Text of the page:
Sadness gripped me and my chest tightened. I took a deep breath and offered a sincere apology.” The girl said, “It’s not your fault…we get this.” That may be sadly true, but they were in my “house” and dealing with their own tragedy of a hurting loved one. They deserved to be here to be cared for AND cared about.

We talked for a moment more about their brother. They offered high praise for our nurses and doctors and so many others who unselfishly and compassionately offer their talent and heart to keep this good man here for those who so clearly love him.

In a moment of the greatest irony, the young lady said, “If I could, I would offer my scarf to cover your ears as you go into this night.” We all laughed. A brief and light moment in the midst of such pain. We parted with nice thoughts for one another.

I offered my own prayer for them as I drove the long stretch of highway to Charlotte. I prayed for his healing and for their peace and joy. I prayed for the other family that they too find their own peace and comfort as they were surely dealing with their own pain. I hoped that one day they might find that under the corporate dress, the jeans and flannel, or the hijab there are humans with common values and hopes and love.

As I wrote to another friend yesterday, morality (or lack of it) is not a product of religion, nor is it “faith-based.” A call to good may be a part of your faith or religion. To suggest that those who don’t subscribe to your belief system are any less “moral” is the stuff of the finest folklore. But humans will do what they do; rationalize their actions by associating it with some club membership.

I want to thank our caregivers—representing almost every known religion and faith—who come together inside these walls to be a part of making THIS life one that is as full as it can be. And for those same caregivers who lovingly put their arms around those whose time it is to leave and hold hands with those left to grieve. The God I know is disgusted with the terror in Paris…and wherever else it rears its monstrous head. He is just as disgusted with the prejudice offered in the name of said club membership—be it geographic, ethnic, religious, or ideology—invented by man for the sake of order and justification.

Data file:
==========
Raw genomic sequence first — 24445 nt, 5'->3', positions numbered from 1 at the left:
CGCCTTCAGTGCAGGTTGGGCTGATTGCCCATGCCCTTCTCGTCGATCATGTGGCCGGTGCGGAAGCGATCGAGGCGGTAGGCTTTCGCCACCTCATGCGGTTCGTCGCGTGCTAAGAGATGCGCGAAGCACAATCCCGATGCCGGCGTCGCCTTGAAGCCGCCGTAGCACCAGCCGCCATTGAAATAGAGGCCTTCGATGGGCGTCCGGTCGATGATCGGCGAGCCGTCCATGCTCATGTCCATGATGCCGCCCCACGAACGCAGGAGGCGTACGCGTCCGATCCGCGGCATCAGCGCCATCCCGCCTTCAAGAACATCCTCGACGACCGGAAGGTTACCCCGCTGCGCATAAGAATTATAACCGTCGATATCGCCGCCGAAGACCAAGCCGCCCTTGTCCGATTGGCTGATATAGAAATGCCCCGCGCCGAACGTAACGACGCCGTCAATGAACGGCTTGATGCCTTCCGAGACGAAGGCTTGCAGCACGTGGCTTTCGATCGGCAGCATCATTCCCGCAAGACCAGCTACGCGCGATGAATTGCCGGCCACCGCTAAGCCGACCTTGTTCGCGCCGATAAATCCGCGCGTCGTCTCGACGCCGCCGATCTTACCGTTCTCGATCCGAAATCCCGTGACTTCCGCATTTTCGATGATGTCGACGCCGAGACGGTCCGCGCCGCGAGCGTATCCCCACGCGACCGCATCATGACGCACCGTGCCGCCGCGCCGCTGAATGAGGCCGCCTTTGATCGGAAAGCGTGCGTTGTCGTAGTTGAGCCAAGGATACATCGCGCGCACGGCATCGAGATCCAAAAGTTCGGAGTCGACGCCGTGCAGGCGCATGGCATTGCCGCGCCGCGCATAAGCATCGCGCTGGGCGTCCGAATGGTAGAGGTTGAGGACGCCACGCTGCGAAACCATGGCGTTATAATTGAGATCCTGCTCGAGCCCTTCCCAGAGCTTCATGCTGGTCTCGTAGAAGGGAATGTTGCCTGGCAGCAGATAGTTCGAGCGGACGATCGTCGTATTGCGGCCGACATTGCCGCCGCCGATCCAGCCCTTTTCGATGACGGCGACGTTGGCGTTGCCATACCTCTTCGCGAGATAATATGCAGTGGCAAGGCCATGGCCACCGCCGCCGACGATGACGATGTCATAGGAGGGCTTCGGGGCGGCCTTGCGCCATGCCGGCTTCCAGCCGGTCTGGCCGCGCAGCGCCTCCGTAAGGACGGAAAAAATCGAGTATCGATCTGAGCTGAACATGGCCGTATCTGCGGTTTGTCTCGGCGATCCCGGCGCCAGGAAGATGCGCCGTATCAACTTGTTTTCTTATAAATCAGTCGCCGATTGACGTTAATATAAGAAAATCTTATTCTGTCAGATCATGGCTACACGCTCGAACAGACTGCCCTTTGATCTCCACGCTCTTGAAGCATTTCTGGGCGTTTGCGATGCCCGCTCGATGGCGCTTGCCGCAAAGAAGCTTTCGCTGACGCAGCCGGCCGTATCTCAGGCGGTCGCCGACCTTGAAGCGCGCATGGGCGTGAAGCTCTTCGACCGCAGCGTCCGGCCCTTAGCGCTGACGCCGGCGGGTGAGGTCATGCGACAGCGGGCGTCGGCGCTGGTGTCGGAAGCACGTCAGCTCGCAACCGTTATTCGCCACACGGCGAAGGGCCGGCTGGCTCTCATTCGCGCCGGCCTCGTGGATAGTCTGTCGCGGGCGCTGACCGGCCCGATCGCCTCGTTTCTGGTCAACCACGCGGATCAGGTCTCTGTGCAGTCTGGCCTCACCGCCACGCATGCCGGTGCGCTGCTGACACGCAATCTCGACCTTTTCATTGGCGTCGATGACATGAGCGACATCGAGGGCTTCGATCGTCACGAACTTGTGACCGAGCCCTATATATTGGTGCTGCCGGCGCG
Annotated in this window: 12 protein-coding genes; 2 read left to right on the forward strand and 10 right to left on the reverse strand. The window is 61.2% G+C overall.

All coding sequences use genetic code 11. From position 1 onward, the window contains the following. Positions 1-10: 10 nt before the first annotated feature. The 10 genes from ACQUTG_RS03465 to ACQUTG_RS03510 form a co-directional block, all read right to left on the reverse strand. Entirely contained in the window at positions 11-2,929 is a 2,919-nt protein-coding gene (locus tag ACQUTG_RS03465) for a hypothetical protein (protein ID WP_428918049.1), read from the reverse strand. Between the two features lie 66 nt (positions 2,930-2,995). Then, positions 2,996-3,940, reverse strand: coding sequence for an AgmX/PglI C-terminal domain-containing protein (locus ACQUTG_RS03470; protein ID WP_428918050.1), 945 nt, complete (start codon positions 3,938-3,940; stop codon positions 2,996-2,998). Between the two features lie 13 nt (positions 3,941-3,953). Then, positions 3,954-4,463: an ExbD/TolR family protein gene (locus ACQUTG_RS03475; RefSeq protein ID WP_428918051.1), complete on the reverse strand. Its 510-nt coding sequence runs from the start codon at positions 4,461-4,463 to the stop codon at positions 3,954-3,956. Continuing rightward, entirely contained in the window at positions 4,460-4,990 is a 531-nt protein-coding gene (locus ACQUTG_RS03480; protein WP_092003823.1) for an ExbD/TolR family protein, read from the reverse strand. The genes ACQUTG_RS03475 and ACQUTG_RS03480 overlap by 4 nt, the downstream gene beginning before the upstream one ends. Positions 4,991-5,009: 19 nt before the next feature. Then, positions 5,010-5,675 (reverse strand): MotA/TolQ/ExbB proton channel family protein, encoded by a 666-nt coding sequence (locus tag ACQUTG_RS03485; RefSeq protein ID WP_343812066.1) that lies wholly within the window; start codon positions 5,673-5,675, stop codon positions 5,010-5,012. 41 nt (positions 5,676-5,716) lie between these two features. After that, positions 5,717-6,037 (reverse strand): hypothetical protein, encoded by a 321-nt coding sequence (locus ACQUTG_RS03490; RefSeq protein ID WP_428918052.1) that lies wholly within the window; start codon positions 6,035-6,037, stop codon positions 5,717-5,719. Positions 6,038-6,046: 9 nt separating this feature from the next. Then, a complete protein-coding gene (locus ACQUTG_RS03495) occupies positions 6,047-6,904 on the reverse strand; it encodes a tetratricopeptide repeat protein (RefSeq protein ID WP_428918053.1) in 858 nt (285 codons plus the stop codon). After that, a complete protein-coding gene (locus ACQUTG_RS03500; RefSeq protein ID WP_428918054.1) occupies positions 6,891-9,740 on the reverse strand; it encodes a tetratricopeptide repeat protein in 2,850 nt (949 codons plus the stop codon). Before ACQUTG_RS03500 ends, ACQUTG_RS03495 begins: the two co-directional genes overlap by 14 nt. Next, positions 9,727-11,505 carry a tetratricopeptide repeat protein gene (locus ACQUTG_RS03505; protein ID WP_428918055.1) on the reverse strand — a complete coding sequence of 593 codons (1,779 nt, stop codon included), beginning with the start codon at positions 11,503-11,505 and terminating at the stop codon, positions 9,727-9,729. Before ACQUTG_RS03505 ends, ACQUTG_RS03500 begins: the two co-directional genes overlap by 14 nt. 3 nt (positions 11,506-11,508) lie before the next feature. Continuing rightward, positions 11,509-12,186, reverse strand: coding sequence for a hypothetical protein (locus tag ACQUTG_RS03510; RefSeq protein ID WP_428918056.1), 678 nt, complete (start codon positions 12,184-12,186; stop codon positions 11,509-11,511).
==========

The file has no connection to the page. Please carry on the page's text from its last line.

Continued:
To my new friends…be well. You are good souls and I am honored that we may care for you and your family. To the many thousands of our people who show up every day for the better of person kind, I am honored to be with you.

Peace.

Sean


Sean’s Journal: “We choose life!” My talk with survivors and those who embrace an end to this season.

I greeted each patient. Each survivor. I had tables set up with fruit and coffee and juices and water. The conference room was lined with comfortable chairs and nice decorations. A gift and a fuel card, along with a “release” form, accompanied each seat. The elder ladies were dressed in Sunday dress, colorful hats, broaches, summer scarves and all manner of style.

I introduced myself and made small talk before our group chat. The heat of the day, the news of Winston-Salem, kids, and summer plans.

conversationThe conversation would soon move to the more serious. Life and death and the in-between.